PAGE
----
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Published Thursday September 24th, 2009 at 7:16pm

Original Article by Jill Thomas

Ray Martinez, Mayor of Fort Collins, CO
Apr 99 - Apr 05

Last year, when the StoryCorps MobileBooth stopped in Fort Collins Colorado,Ray Martinez sat in front of one of its microphones with some longtimefriends and talked about the phases of his early life: the five yearshe spent at a Denver-area orphanage, and his subsequent adoption. Therecording aired last summer not only on the local public radio station,but also on National Public Radio and the StoryCorps Web site.

What followed "stunned" Martinez.

"I got e-mails and calls from people from New Jersey to Hawaii," hesays. "Literally across the United States."

He shares a few lines from one of the e-mails, written by a man inCalifornia who says he and his wife heard his story and became inspiredto become foster or adoptive parents: "I've listened to the interviewover and over on the Internet and I'm choked up each time I hear it ...I'm not sure where this will take us, but I can't shake the image ofyour mother and father taking you home."

"Isn't that powerful?" asks Martinez, who grew into an adult lifethat includes serving 24 years as a police officer and three terms asFort Collins' mayor.

Martinez has shared his experience in hopes that others will becomepart of the StoryCorps project. The national nonprofit initiative,which has recorded interviews with more than 26,000 ordinary people inall 50 states, is sending its mobile recording studio to the Pikes Peakregion for four weeks starting Thursday, Sept. 24.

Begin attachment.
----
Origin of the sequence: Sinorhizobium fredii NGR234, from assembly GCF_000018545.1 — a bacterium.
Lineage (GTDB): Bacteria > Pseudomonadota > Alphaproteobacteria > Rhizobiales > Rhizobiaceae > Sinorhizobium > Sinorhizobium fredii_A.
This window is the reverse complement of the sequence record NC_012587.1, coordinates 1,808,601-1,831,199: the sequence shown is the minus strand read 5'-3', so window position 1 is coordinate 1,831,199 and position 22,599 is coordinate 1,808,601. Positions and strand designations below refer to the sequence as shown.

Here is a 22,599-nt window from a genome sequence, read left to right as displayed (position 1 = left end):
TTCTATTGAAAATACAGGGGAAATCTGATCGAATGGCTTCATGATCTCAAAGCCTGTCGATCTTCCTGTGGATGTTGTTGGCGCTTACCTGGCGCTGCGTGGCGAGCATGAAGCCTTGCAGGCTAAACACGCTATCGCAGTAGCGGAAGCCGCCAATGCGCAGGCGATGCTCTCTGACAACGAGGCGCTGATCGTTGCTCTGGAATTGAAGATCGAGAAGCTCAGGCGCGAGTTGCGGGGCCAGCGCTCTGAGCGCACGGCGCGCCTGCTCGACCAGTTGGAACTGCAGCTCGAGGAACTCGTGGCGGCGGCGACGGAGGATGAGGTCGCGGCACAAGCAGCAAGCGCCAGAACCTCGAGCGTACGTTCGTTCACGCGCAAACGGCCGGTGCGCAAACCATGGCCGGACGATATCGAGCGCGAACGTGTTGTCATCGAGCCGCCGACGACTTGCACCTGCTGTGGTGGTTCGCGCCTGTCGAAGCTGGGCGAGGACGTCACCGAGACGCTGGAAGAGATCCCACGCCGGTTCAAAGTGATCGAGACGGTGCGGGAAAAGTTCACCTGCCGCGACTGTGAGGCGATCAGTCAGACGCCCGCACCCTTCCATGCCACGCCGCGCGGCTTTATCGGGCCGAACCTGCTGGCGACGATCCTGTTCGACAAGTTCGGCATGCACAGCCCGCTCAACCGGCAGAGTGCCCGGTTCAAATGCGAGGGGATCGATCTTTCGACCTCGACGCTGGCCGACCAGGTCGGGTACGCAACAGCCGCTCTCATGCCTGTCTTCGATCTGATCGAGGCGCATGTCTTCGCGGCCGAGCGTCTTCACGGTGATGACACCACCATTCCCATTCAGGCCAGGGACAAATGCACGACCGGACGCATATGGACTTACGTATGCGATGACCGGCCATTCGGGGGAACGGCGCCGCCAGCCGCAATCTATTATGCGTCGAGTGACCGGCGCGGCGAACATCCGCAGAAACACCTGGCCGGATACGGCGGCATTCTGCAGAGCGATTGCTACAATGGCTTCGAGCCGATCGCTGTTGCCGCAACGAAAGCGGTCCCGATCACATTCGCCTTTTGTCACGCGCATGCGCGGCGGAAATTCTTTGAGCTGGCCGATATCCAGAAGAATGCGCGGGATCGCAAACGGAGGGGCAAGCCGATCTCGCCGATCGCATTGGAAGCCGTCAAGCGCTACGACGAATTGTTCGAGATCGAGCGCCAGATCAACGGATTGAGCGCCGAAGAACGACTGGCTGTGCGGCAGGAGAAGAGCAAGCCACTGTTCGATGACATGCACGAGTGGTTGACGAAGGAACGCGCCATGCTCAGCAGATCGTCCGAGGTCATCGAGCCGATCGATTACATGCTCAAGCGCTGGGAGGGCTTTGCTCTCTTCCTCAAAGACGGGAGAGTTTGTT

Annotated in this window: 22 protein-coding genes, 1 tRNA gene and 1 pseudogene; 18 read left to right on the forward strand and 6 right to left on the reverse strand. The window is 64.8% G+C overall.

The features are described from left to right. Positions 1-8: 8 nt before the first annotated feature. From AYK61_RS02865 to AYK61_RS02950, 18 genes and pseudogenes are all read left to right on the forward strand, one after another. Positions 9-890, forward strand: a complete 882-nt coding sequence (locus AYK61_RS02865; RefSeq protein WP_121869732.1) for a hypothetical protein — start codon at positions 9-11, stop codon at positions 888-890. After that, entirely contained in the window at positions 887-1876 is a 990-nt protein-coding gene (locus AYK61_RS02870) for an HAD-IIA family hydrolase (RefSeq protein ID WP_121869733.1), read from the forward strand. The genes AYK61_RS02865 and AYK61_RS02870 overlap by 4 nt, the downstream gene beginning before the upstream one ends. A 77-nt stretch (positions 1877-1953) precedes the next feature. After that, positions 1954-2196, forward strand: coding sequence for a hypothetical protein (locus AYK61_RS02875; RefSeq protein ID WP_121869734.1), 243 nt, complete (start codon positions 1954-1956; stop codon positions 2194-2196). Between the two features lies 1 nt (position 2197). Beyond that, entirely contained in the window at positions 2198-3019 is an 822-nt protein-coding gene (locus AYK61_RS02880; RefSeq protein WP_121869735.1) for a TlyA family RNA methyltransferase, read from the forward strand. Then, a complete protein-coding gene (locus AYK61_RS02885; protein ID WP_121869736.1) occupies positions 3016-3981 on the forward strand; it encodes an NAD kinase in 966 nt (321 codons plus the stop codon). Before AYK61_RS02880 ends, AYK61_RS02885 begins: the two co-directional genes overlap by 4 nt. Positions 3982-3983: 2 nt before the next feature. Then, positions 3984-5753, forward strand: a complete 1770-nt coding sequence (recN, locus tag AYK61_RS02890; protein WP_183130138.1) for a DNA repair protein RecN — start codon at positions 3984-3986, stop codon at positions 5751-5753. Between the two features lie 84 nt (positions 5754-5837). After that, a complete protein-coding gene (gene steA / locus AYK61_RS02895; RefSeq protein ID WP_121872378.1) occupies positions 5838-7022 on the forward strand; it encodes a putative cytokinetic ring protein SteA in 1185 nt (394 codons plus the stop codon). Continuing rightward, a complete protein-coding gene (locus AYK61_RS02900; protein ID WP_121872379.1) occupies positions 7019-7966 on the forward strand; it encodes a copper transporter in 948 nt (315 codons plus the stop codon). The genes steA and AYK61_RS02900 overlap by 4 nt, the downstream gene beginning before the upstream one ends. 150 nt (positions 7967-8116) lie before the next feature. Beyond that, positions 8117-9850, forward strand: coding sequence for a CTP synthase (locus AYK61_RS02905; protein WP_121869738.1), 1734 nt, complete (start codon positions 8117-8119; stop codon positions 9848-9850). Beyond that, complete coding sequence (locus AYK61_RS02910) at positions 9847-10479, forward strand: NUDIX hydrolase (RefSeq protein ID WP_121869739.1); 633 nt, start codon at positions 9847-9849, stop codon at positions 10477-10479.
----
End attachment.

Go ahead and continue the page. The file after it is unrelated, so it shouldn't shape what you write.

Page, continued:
The MobileBooth will park in front of Penrose Library, where localscan come to be interviewed by friends or family, about any aspect oftheir lives, with the help of trained facilitators. Recordings of eachinterview will be given to participants and archived at the AmericanFolklife Center at the Library of Congress. Some of the stories willair on local partner station KRCC-FM and possibly on NPR.

"You know, we already capture the history of famous people, notablepeople," Martinez says, "but when can you capture the history ofeveryday people like this?"

Martinez's story, with its poignant detail of would-be parentschecking him out "like a library book," was something of a provenwinner; he has told it in meeting rooms and classrooms, and has evenwritten a book about his childhood and his search for his birth mother.("It's called Baby Boy-R, because that's how they made notesabout me in the orphanage," he says.) But the StoryCorps archives arefull of tales that people had never told outside their families -- or, sometimes, even within their families.

"Every time I tell this story, people come up to me and have similarlife stories," Martinez says. "They walk up, maybe in tears, telling meabout their lives. I always say to them, 'Make sure you share yourstory; tell people about it.'"

Martinez encourages everyone to think about the tales they may haveto tell about themselves and the local community, and to take theplunge by signing up for a StoryCorps interview.

"Everybody's got a different story, and I think hearing them helpsus grow a greater fondness and respect for each other," he explains."Now, when I look at the faces of people, I just kind of sit back andthink, 'I wonder what their story is?'"